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Ah perishable clay!

Her charms had dropt away

One by one:

But if she heaved a sigh

With a burthen, it was, "Thy
Will be done."

In travail, as in tears,

With the fardel of her years

Overprest,

In mercy she was borne

Where the weary and the worn

Are at rest.

O if you now are there,

And sweet as once you were,

Grandmamma,

This nether world agrees

You'll all the better please

Grandpapa.

BEGGARS.

They eat, and drink, and scheme, and plod,

They go to church on Sunday;

And many are afraid of God-
And more of Mrs. Grundy.

I am pacing the Mall in a rapt reverie,

I am thinking if Sophy is thinking of me,

When I'm roused by a ragged and shivering wretch,

Who seems to be well on his way to Jack Ketch.

He's got a bad face, and a shocking bad hat;

A comb in his fist, and he sees I'm a flat,

For he says, "Buy a comb, it's a fine un to wear;
On'y try it, my Lord, through your whiskers and 'air."

He eyes my gold chain, as if greedy to crib it;
He looks just as if he'd been blown from a gibbet.
I pause.
! I pass on, and beside the club fire

I settle that Sophy is all I desire.

As I stroll from the club, and am deep in a strophè
That rolls upon all that's delightful in Sophy,
I'm humbly addressed by an "object" unnerving,
So tatter'd a wretch must be "highly deserving."

She begs, I am touch'd, but I've great circumspection;
I stifle remorse with the soothing reflection
That cases of vice are by no means a rarity—
The worst vice of all's indiscriminate charity.

Am I right? How I wish that my clerical guide
Would settle this question—and others beside.
For always one's heart to be hardening thus,
If wholesome for Beggars, is hurtful for us,

A few minutes later I'm happy and free

To sip "Its own Sophykins'" five o'clock tea;

Her table is loaded, for when a girl marries,

What bushels of rubbish they send her from Barry's!

'There's a present for you, Sir!" Yes, thanks to her thrift,

My Pet has been able to buy me a gift;

And she slips in my hand, the delightfully sly Thing,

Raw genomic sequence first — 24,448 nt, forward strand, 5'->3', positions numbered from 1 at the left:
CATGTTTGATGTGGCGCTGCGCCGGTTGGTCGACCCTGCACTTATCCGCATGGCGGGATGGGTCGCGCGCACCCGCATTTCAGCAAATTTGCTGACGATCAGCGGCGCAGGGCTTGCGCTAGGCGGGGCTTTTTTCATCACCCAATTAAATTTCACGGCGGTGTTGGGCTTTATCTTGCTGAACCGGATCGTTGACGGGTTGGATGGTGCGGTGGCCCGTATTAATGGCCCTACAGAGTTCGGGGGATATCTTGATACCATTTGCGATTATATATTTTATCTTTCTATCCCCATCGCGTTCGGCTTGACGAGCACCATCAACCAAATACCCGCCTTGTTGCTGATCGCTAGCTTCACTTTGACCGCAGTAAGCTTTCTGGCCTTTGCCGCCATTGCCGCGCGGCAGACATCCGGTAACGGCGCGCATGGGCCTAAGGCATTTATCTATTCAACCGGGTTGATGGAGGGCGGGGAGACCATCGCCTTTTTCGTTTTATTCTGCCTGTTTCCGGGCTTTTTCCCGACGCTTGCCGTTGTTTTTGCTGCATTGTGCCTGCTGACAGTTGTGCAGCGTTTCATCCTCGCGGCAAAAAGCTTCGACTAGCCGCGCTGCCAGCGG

A paper-weight form'd of a bronze lizard writhing.

"What a charming cadeau! and so truthfully moulded;
But perhaps you don't know, or deserve to be scolded,
That in casting this metal a live, harmless lizard
Was cruelly tortured in ghost and in gizzard?”

'Po-oh!"-says my Lady, (she always says "Pooh " When she's willful, and does what she oughtn't to do!) "Hopgarten protests they've no feeling, and so It was only their muscular movement, you know!"

Thinks I (when I've said au revoir, and depart-
A Comb in my pocket, a Weight-at my heart),
And when wretched Mendicants writhe, there's a notion
That begging is only their "muscular motion."

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Soon the wan, the wistful stars,
Fading, will forsake her;
Elves of light, on beamy bars,
Whisper then, and wake her.

Let this friendly pebble plead
At her flowery grating.
If she hear me will she heed?
Mabel, I am waiting.

Mabel will be deck'd anon,
Zoned in bride's apparel;
Happy zone!-O hark to yon
Passion-shaken carol!

Sing thy song, thou trancèd thrush, Pipe thy best, thy clearest ;— Hush, her lattice moves, O hush

Dearest Mabel!-dearest ....

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Whither leads the path

To ampler fates that leads?

Not down through flowery meads,

To reap an aftermath

Of youth's vainglorious weeds,

But up the steep, amid the wrath

And shock of deadly-hostile creeds.

Where the world's best hope and stay

By battle's flashes gropes a desperate way,
And every turf the fierce foot clings-to bleeds.
Peace hath her not ignoble wreath,

Ere yet the sharp, decisive word

Light the black lips of cannon, and the sword
Dreams in its easeful sheath;

But some day the live coal behind the thought,
Whether from Baäl's stone obscene,

Or from the shrine serene

Of God's pure altar brought,

Bursts up in flame; the war of tongue and pen

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